Former Secretary of State Hillary Clinton spent nearly an hour leafing through some of her emails on display at an art exhibit in Italy.
In photos surfacing online, the former Democratic presidential nominee could be seen looking through stacks of some of her past emails, which came under scrutiny during the presidential campaign in 2016.
More than 60,000 pages of emails were printed out and assembled in large stacks on a mock presidential resolute desk for the exhibit, which was held at the Venetian Teatro Italia in Venice. The exhibit, titled “HILLARY: The Hillary Clinton Emails,” was created by artist Kenneth Goldsmith.
Francesco Urbano Ragazzi, who curated the show, said in a statement that Clinton visited the former movie theater for the exhibit Tuesday. Urbano Ragazzi said that Clinton sat down the exact replica of the resolute desk in the Oval Office, where she spent roughly an hour looking through her emails.
Hillary Clinton spent an hour yesterday reading her emails at my exhibition of all 62,000 pages of them in Venice. She is pictured here at a replica of the Oval Office Resolute Desk, stacked with her emails. pic.twitter.com/V8T27klycr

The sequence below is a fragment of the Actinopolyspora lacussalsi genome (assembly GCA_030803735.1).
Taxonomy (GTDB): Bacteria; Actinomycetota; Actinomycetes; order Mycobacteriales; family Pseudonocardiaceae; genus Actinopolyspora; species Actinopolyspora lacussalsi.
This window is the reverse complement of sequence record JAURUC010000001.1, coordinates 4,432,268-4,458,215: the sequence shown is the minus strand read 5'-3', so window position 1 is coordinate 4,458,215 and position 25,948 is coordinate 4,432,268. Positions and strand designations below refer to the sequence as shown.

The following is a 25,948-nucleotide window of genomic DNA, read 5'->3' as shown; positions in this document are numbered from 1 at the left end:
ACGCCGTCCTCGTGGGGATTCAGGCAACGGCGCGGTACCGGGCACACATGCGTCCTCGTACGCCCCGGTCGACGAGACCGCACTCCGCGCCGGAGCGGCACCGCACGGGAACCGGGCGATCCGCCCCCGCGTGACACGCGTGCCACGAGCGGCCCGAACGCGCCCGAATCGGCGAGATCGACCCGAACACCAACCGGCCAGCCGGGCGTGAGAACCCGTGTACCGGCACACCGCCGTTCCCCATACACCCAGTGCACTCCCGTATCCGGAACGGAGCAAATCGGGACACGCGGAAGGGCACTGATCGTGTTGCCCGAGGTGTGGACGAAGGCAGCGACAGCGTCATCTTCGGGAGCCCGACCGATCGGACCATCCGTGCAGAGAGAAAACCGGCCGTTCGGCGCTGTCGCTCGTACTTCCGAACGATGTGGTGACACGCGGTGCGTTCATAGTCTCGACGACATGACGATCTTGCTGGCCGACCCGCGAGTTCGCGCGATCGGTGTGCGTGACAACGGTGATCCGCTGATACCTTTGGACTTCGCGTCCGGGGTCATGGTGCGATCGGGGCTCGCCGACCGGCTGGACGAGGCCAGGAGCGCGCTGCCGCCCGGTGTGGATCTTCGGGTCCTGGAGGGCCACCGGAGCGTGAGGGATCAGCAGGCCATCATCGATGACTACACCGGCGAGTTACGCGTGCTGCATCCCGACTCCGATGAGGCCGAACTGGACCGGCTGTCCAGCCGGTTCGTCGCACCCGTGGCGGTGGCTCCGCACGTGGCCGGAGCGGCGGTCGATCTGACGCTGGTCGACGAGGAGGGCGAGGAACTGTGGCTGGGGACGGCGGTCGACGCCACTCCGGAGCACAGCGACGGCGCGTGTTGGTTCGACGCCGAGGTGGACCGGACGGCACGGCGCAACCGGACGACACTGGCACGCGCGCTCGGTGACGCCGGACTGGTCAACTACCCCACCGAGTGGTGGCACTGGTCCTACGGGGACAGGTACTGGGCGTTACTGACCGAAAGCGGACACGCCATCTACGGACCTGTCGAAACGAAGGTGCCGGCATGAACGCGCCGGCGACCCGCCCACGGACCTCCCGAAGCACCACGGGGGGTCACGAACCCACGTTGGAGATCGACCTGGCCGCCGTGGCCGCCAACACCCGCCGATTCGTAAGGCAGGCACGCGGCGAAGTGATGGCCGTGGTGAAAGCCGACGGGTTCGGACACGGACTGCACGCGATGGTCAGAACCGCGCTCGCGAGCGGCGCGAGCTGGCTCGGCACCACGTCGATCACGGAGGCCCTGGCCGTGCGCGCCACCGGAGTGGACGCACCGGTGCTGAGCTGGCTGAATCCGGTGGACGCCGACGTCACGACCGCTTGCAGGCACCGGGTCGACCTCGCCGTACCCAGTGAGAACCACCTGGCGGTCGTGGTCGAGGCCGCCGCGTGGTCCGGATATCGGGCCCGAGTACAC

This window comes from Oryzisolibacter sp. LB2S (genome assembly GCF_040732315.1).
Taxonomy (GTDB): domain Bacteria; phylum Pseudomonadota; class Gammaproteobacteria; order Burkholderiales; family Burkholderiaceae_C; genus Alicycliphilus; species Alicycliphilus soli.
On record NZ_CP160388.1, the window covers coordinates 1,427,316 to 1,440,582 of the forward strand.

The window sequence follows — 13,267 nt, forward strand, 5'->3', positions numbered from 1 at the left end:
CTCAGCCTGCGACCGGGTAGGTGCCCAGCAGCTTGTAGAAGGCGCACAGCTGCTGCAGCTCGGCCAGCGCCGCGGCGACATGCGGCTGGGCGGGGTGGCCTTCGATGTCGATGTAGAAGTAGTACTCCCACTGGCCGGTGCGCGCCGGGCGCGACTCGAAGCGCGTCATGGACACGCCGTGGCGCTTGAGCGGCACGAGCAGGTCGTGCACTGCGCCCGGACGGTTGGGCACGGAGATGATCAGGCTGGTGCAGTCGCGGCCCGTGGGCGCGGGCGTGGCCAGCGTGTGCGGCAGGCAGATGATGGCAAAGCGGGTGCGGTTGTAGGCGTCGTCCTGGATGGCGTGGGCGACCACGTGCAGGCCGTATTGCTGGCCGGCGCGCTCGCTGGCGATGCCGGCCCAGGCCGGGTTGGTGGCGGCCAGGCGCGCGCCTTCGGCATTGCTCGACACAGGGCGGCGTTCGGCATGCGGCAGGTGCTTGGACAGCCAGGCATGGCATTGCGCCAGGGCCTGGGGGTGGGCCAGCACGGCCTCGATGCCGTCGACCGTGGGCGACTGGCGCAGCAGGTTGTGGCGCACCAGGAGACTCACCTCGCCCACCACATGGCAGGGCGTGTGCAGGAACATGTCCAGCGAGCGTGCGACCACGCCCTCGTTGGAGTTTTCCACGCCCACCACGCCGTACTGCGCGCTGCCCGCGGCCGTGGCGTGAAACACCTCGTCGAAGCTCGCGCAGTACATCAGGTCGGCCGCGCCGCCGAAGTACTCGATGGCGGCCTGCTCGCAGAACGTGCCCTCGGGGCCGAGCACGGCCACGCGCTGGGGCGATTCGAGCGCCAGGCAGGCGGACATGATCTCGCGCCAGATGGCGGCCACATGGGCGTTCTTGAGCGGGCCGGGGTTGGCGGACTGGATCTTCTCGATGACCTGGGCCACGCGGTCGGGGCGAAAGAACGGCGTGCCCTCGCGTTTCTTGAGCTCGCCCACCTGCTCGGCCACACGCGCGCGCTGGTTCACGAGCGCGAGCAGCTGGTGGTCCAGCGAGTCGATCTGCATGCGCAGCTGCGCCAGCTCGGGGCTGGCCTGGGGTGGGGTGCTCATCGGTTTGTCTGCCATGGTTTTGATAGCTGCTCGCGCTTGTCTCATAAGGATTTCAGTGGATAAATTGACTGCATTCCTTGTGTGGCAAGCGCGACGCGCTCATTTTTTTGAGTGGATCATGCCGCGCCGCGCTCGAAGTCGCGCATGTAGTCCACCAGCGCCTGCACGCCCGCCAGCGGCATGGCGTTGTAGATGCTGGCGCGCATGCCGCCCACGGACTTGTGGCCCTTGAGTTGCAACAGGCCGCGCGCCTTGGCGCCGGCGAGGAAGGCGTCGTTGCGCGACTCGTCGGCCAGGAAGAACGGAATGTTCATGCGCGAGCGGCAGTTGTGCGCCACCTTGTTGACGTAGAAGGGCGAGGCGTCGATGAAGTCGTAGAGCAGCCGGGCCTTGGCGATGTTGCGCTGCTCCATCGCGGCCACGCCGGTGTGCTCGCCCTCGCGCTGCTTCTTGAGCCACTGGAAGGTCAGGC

— Kenneth Goldsmith (@kg_ubu) September 11, 2019
Clinton told local media that exhibition “is further proof that nothing wrong or controversial can be found on these emails,” HuffPost reported.
“It makes them accessible to everyone and allows everyone to read them,” she reportedly said, while adding: “They are just a bunch of boring emails.”
Urbano Ragazzi told The Hill in a statement that “in the digital age, making these documents available to everyone in a touchable format is a way to focus on something concrete in order to exit the impalpable toxicity of ideological narratives.”
“The exhibition is a way to allude to an alternative world that will never exist. We are happy that the real Hillary Clinton has been part of this image full of possibilities,” the curatorial team continued. “Visiting HILLARY by Kenneth Goldsmith, she has not only been in front of her emails. The exhibition is indeed the portrait of a powerful woman, but also the portrait of a historical change in our understanding of notions such as transparency, propaganda, public and private space.”
Goldsmith told HuffPost on Wednesday that he hoped “she would see it as an act of tribute and love” and added that he believes she has.